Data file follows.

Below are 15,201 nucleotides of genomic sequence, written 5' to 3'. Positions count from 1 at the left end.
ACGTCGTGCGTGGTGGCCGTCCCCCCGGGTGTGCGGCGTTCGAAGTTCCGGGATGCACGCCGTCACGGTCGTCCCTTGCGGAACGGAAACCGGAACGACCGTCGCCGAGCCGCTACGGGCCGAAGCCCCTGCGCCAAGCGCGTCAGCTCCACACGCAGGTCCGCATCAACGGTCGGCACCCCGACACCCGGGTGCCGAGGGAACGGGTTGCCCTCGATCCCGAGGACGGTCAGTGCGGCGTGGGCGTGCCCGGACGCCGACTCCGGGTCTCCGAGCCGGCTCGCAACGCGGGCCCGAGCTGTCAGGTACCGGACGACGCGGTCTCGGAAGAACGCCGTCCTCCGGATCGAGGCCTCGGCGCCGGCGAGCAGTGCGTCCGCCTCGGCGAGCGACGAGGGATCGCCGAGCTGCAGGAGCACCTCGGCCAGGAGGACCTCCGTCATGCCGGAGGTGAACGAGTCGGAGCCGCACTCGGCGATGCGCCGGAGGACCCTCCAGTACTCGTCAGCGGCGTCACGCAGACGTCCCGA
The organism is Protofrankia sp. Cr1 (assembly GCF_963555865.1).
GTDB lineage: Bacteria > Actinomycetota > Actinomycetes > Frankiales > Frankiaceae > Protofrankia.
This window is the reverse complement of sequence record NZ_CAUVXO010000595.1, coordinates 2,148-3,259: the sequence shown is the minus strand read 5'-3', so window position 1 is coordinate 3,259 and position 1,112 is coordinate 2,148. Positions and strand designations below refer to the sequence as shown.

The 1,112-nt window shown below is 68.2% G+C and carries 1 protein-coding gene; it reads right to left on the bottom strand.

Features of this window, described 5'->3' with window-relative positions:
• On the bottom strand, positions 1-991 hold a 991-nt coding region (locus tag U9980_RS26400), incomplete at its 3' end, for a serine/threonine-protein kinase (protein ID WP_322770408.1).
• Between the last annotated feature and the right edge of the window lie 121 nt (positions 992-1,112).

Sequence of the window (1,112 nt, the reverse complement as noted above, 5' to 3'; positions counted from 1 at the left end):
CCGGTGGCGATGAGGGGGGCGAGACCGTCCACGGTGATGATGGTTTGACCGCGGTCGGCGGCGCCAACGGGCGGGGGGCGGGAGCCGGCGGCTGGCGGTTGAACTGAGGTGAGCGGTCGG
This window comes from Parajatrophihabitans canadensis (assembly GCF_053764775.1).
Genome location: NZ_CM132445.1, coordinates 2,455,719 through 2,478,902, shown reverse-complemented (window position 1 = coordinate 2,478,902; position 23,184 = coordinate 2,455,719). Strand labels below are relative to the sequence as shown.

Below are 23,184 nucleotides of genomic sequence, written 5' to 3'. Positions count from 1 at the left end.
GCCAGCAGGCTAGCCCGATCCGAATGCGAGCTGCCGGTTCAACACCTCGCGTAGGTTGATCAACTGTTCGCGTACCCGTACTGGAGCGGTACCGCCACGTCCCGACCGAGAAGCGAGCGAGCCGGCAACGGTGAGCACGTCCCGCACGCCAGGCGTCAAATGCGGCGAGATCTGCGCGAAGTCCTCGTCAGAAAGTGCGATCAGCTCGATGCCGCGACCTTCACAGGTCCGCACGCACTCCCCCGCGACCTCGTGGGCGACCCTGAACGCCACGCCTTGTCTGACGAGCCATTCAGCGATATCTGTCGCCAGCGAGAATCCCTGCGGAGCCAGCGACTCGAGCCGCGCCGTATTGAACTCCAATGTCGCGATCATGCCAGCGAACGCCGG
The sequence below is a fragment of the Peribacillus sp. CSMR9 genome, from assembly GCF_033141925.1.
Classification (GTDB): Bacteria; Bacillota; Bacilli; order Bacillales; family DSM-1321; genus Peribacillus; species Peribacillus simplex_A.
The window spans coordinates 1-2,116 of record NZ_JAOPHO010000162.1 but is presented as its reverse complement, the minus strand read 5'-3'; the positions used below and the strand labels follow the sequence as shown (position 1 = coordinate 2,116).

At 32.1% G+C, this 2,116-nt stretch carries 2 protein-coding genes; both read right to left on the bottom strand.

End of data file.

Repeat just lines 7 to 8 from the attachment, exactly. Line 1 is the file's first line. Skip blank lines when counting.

Features of this window, described 5'->3' with window-relative positions:
• On the bottom strand, positions 1-991 hold a 991-nt coding region (locus tag U9980_RS26400), incomplete at its 3' end, for a serine/threonine-protein kinase (protein ID WP_322770408.1).